Starting Feb 4! ARCHIVE FEVER: Women’s Cinema from South West Asia & North Africa

Co-presented by ArteEast and Anthology Film Archives, and curated by Róisín Tapponi, this series is part of the legacy program Unpacking the ArteArchive, which preserves and presents over 17 years of film and video programming by ArteEast.

The ARCHIVE FEVER film series includes a cult-classic from the archives, an essay film exploring the nature of archiving, and three experiments in transmission: celluloid, CGI, and the mosalsalat. They are examples of imagining otherwise, in a region where feminist histories remain on the margins.

In addition to  in-person, theatrical screenings at Anthology Film Archives, the series will be presented on Unpacking the ArteArchive from February 4 -13.

Free / $5 donation



THE NOUBA WOMEN OF MOUNT CHENOUA, Assia Djebar, Algeria,1977, 115 min, 35mm-to-digital.In Arabic and French w/ English subtitles

“This classic film from acclaimed novelist and filmmaker Assia Djebar is essential viewing for an understanding of women in Algeria. Taking its title and structure from the Nouba, a traditional song of five movements, this haunting film mingles narrative and documentary styles to document the creation of women’s personal and cultural histories. Returning to her native region 15 years after the end of the Algerian war, Lila is obsessed by memories of the war for independence that defined her childhood. In dialogue with other Algerian women, she reflects on the differences between her life and theirs. In lyrical footage she contemplates the power of grandmothers who pass down traditions of anti-colonial resistance to their heirs. Reading the history of the country as written in the stories of women’s lives, LA NOUBA is an engrossing portrait of speech and silence, memory and creation, and a tradition where the past and present coexist.” –WOMEN MAKE MOVIES

A FEELING GREATER THAN LOVE / SHU’OUR AKBAR MIN AL HOB, Mary Jirmanus Saba, Lebanon, 2017, 99 min, digital. In Arabic w/ English subtitles.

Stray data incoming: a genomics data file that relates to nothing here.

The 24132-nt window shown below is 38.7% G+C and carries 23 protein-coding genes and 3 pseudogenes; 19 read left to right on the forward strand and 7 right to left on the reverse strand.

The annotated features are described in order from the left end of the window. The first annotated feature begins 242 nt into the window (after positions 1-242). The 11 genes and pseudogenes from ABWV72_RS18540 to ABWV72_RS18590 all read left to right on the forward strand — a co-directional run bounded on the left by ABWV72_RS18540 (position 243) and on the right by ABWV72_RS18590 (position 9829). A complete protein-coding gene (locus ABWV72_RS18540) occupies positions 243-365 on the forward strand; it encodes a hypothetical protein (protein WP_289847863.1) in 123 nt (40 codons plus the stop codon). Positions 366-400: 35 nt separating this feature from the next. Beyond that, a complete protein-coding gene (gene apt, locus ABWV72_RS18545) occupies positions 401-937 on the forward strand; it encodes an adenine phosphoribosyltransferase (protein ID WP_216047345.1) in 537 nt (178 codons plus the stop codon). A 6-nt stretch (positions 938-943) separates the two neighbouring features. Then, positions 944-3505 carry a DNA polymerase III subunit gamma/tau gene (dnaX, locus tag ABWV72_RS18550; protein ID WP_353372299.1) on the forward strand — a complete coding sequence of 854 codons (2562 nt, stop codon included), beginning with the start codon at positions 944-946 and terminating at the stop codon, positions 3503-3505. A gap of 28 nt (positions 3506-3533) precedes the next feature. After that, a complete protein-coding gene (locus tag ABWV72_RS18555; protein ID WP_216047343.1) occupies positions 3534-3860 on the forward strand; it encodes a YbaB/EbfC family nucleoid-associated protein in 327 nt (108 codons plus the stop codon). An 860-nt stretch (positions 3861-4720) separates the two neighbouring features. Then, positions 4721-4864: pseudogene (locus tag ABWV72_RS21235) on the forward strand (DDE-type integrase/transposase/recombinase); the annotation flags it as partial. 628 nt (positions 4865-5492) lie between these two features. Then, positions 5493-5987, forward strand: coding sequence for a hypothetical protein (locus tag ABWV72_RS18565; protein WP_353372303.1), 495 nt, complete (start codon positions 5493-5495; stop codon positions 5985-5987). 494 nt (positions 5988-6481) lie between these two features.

In her directorial debut, Mary Jirmanus Saba deals with a forgotten revolution, saving from oblivion bloodily suppressed strikes at Lebanese tobacco and chocolate factories. These events from the 1970s, which held the promise of a popular revolution and, with it, of women’s emancipation, were erased from collective memory by the country’s civil wars. Rich in archival footage from Lebanon’s militant cinema tradition, the film reconstructs the spirit of that revolt, asking of the past how we might transform the present.

GHARIBA, Meriem Bennani, Morocco/U.S., 2017, 19 min, digital. In Arabic w/ English subtitles

A playful and moving portrait of some women in Morocco. Evoking reality television, home video, and ethnographic film, its visual language is at once intimate and whimsical, with the director’s digital manipulations by turns amplifying and undermining her subjects’ self-presentations. Bennani’s women discuss love and romance, dating and friendship, loneliness and community, all set against the terror of aging.

KHTOBTOGONE, Sara Sadik, France, 2021, 16 min, digital. In French w/ English subtitles.

“A character study animated entirely within the Grand Theft Auto V video game, KHTOBTOGONE begins as a love story between protagonist Zine and the girl of his dreams, Bulma. But in introspective narration, Zine reflects more broadly on masculinity and coming of age in Marseille’s Maghrebi community. Inspired by the experiences of her male friends from southern France, Sadik collaged transcripts of their stories into Zine’s internal monologue. […] Sadik coaxes a refreshing vulnerability from a game designed to highlight idealized, heteronormative masculinity.” – Chloe Lizotte, LE CINÉMA CLUB

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